Clash of the Titans
Over at Dan’s site people have been discussing these last set of questions and we find, naturally, Dan promoting his brand of “Make the prompt scream the question you are looking for” and Karim Ani saying, “There are more interesting questions that go beyond a one minute clip or picture.”
How many “how many” questions can we put up with?
One of the biggest critiques of 101qs right now is that the questions are too simple.
- How many dominoes?
- How many combinations are possible?
- How many tickets?
- How many gumballs?
Just looking at the top of my site you will see clearly that I have drunk Dan’s Kool-Aid. I love anyqs, and the whole three act process. I know Dan's framework has directly made me a better teacher, and helped me to focus on more engaging class discussion, but I am beginning to find myself wanting more out of it. In my comment on Dan’s blog I express that my main answer for this question is that we must understand that 101qs.com, in its infancy, is only presenting the first act of a fuller narrative. We must use these videos as starters to the greater questions. Students want to experience mastery of concepts, they want to feel positive about their abilities, and we can enter these students much easier into this subject that we love so much with a question like “How many gumballs are in that dang machine?” It is fun, it’s nice, and students say to themselves, “I can do this!” Then they take to the math, and they realize, “I need to know a lot of information to solve this. What shape is that thing? Is it a prism? No, it’s a ball shape! What is the volume of a ball?” We enter with our sequels to these stories to propel their thinking, “How many gumballs could fit into this room? Into this whole school?” Students start adapting their thought to new situations, and they begin to see that this one little problem can extend far beyond just this picture.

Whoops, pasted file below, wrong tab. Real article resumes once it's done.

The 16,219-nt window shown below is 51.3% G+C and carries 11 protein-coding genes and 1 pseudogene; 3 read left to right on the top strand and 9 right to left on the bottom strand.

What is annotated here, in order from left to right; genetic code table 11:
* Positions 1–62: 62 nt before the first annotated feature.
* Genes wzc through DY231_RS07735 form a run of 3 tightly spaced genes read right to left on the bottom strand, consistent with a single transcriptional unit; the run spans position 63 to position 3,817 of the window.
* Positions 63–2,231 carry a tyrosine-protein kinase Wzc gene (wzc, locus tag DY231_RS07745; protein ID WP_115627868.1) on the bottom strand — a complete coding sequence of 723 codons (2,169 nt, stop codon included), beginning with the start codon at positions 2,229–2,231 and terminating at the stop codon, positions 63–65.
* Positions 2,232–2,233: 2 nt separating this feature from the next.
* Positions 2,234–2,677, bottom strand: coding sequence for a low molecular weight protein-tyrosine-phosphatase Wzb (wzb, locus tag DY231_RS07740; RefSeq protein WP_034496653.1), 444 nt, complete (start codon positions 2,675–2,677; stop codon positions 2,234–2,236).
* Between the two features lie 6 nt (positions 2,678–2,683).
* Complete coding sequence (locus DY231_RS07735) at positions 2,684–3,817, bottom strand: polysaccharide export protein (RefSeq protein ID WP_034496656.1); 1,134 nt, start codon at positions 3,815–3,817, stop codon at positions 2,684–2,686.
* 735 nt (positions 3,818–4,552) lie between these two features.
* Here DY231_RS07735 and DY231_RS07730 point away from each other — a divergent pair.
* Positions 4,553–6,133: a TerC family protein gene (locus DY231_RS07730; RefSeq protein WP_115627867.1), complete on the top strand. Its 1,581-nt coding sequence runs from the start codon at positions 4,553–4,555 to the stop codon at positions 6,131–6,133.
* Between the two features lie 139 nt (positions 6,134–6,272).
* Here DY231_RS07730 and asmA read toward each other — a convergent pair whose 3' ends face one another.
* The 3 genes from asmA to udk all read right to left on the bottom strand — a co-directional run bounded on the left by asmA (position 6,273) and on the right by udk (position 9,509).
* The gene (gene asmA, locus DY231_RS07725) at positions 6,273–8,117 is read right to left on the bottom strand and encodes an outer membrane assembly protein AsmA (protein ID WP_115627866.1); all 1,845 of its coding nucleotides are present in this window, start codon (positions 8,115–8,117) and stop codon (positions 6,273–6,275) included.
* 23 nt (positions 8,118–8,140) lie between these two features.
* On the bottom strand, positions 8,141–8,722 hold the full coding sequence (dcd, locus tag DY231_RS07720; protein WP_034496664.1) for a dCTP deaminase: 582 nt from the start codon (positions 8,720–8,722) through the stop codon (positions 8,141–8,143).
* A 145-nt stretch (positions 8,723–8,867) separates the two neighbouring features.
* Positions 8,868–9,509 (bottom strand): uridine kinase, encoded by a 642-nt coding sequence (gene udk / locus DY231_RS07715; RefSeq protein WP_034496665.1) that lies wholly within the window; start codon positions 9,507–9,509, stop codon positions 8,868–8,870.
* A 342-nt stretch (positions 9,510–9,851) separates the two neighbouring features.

Going for the Home Run
Once we have given students these chances to use their knowledge in differing situations we unload the brain busters. We ask the hard questions, we develop projects from here. After seeing so many of these “How many little things can fit inside one big thing (gummy bears, tickets, dominoes, gumballs, teacups...) the question that has been arriving in my mind is this, “Why do we measure things in g, mL, etc. and not gummy bears, or gumballs?” Get students to debate, and then create their own measurement systems. Have them create conversion charts, and think about how to create a system that measures mass, volume, as well as linear measurement. Have them reflect on the advantages and disadvantages of having their own measurement system. Have them present their measurement systems to the class, have them create lessons about the Billy-Standard-System. Then show them why the metric system is so awesome! They started their journey in the “How many?” river, but they are now swimming in the “What if?” ocean.
Where to Now?
Have I pulled this stuff off? Not yet, I’m still young, but I know that this whole 101qs thing is Dan Meyer’s attempt to pull the stunt on us as I want to do with my students. “Take some pictures,” he says, but underneath it all is the possibility to go wherever we want. So yes, if we discount these “How many?” questions as paltry, then that is all they will ever be, but if we keep pushing, we can turn these low floor questions into high ceiling discussions and projects. So grab your camera, grab your phone, and get some first acts loaded. We’ll work on the rest together later.